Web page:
Olivia lives with the rare Kleefstra Syndrome.

Award-winning services demonstrate value of quality early intervention and support Analysis

Award-winning services demonstrate value of quality early intervention and support


This week is Children’s Week, a national program recognising the talents, skills, achievements and rights of young people. It is based on the articles expressed in the United Nations Convention on the Right of the Child, highlighting play, wellbeing and protection.

Around Victoria, local schools agencies and services are holding events and activities which support the articles expressed in the United Nations Convention on the Right of the Child, highlighting play, wellbeing and protection.

Last night the Victorian Early Years Awards celebrated leadership, outstanding achievement, exceptional dedication to improving the health, learning, development and wellbeing of young children and their families.

The finalists and award winners represent some of the best practice in early years support and exemplify the kinds of programs and initiatives we need to create a more inclusive and supportive early childhood education and care system for all children, to promote their health, wellbeing and development.

­2015 Victorian Early Years Award winners:

Better access to child and family support, health services, schools and early education and care services

Boorais and Beyond
Hume City Council, Hume Early Years Partnership and Broadmeadows Valley Primary School

Improvements in parents’ capacity, confidence and enjoyment of family life

Best Beginnings
Bendigo Health Psychiatric Services and Maternity Services

 Communities that are more child and family friendly

Family health in playgroups
City of Greater Dandenong, South East Melbourne Medicare Local, Dandenong and District Aborigines Co-Operative Limited and AMES – Mums and Bubs Group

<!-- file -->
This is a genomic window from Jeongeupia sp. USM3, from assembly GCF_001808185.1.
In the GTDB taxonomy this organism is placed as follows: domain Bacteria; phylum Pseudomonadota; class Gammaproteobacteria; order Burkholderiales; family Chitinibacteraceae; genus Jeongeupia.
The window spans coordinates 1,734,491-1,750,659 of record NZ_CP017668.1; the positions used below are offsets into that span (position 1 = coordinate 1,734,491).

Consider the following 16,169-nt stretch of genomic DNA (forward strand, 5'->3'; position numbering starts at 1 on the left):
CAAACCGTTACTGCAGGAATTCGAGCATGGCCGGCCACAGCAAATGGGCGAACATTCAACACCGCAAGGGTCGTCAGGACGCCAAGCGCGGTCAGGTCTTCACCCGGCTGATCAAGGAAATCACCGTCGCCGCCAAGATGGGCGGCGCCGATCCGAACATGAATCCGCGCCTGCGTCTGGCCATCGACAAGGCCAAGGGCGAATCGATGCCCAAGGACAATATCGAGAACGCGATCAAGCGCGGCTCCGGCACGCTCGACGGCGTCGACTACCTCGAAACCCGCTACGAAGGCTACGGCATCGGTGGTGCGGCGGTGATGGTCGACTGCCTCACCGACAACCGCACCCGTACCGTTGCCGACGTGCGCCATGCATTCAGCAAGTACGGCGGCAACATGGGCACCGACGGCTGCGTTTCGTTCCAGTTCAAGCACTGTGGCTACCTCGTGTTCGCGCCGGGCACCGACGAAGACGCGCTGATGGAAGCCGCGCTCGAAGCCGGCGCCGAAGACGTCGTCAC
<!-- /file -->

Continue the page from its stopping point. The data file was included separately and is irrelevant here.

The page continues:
Outstanding leadership for health and wellbeing

Heart of Corangamite Network
Corangamite Shire Council, South West Primary Care Partnership, Terang and Mortlake Health Service, Timboon District Health Service, South West Health Care, Beaufort and Skipton Health Services and Cobden District Health Services

 Early childhood teacher of the year

Clare Day, Audrey Brooks Memorial Preschool, Heidelberg West

HIGHLY COMMENDED: Mel Simpson, Clarendon Children’s Centre, South Melbourne

Minister’s Award

Bumps to Babes and Beyond
Queen Elizabeth Centre and Mallee District Aboriginal Services

The Bumps to Babes and Beyond Program was highlighted in the recent VCOSS submission to the Early Childhood Consultation Paper: Addressing the impacts of poverty and disadvantage on children, which explores the importance of high quality, accessible and affordable early childhood education services.

Bumps to Babes and Beyond Program [1]

Bumps to Babes and Beyond (BBB) is an innovative program which provides parent education and holistic support to mothers and their families prenatally from 26 weeks gestation till their child is 18 months of age. The program aims to develop strong parent-child relationships, improve child health and development and parenting capacity and to reduce the risk of Aboriginal and Torres Strait Islander children being placed in out-of-home care. The program also encourages mothers to build links with services outside the program to enable a supported transition into the community.

BBB was developed by Queen Elizabeth Centre (QEC) in partnership with Mallee District Aboriginal Services (MDAS), to meet the needs of the Aboriginal and Torres Strait Islander community of Mildura. The BBB program has found that giving vulnerable mothers parenting education and support during pregnancy and during the first 18 months of their child’s life improved outcomes for children during this critical time.

A recent evaluation of the program[2] found that:

  • all children remained in the care of their family during the Bumps to Babes and Beyond research (Child Protection rates in Mildura are 22.1 for every 1000 children compared to 7 per 1000 children state wide)
  • a decrease in mothers’ depression between beginning the program and three months post birth
  • 86 per cent of mothers breastfed on discharge from hospital following their child’s birth, compared to 42 per cent of Aboriginal and Torres Strait Islander mothers engaged with Mallee District Aboriginal Services, but not enrolled in Bumps to Babes and Beyond
  • all antenatal appointments were attended by the mothers engaged in the program
  • all children attending the program were up to date with their immunisations
  • all children attended key age and stages visits with the Maternal and Child Health Nurse
  • there were significant increases in community supports and networks six months post birth.

[1] Queen Elizabeth Centres, Bumps to Babes and Beyond, http://www.qec.org.au/news-and-events/news/bumps-babes-and-beyond

[2] Evaluation of the Bumps to Babes and Beyond Program, December 2014. http://www.qec.org.au/sites/default/files/news_pdf/Evaluation%20of%20the%20Bumps%20to%20Babes%20and%20Beyond%20Program.pdf